A great deal of my anxiety had been focused on my presentation, my first formal audience for the theoretical framework for my dissertation. Adopting this framework is a strategic move to foster deeper theoretical development in open education while contesting the imposition of commercial and neoliberal forces in the movement. As one who generally avoids confrontation, I struggle with the position that my critical perspectives often put me in. This was going to be tough. Slide tweaks. Doubts. Edit. Reorder. Is this ready to air? Is now the time? Yes.

ENTER COMMUNITY. Now, one of the reasons for networks like GO-GN and the Open Education Group is to support graduate students conducting research in open education. These organizations recognize the sense of isolation early-career researchers do/will encounter when working in a new and emerging movement. This is why I joined GO-GN, why I participate, and why I urge others to come in. Yet, even with access to these wonderful colleagues, I now can see how I was disheartened by the blank looks and empty nods of the faculty, staff, and students in my immediate environment. My motivation undermined. Buttressing procrastination.

But what unfolded during and after my presentation amounts to a dramatic parting of these clouds. Room B12 was empty just five minutes before my start time. Gulp. But times between sessions was nonexistent, right? Over the next few minutes it filled right up, hell yeah, and Rajiv offered a supportive smirk and a heartfelt embrace. The slides poured out, thoughts mostly coherent, and apparently a smattering of thoughts were pushed out on Twitter.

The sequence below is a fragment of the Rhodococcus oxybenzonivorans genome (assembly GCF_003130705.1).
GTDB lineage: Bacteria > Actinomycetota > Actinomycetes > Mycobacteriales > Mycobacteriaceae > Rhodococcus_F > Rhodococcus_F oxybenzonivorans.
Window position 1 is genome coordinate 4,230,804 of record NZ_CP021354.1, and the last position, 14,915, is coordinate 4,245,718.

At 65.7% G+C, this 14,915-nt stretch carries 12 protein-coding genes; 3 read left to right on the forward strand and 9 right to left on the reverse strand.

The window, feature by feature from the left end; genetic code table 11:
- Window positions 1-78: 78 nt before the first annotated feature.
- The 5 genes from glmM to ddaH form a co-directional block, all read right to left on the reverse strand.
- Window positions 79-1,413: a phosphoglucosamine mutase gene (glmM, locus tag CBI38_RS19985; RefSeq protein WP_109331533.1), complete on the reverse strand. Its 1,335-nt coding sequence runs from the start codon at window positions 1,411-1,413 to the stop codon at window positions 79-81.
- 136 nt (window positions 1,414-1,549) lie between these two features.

What a boost. While enjoying the spotlight that comes with taking the stage in presenting at a conference, the boost didn’t come just from there. I also presented with two other brilliant and active students about [the presumedly banal topic of, though didn’t I feel edified by Sarah Goldrick-Rab’s keynote] textbook costs in Virginia, which somehow inspired a room full of policymakers, practitioners, and researchers. I did get to expand on conversations in between sessions I attended, at lunches, on Thursday evening while listening to OpenEders sing and play. For all of the laments I keep hearing and posting about missed connections, there still were conversations abound.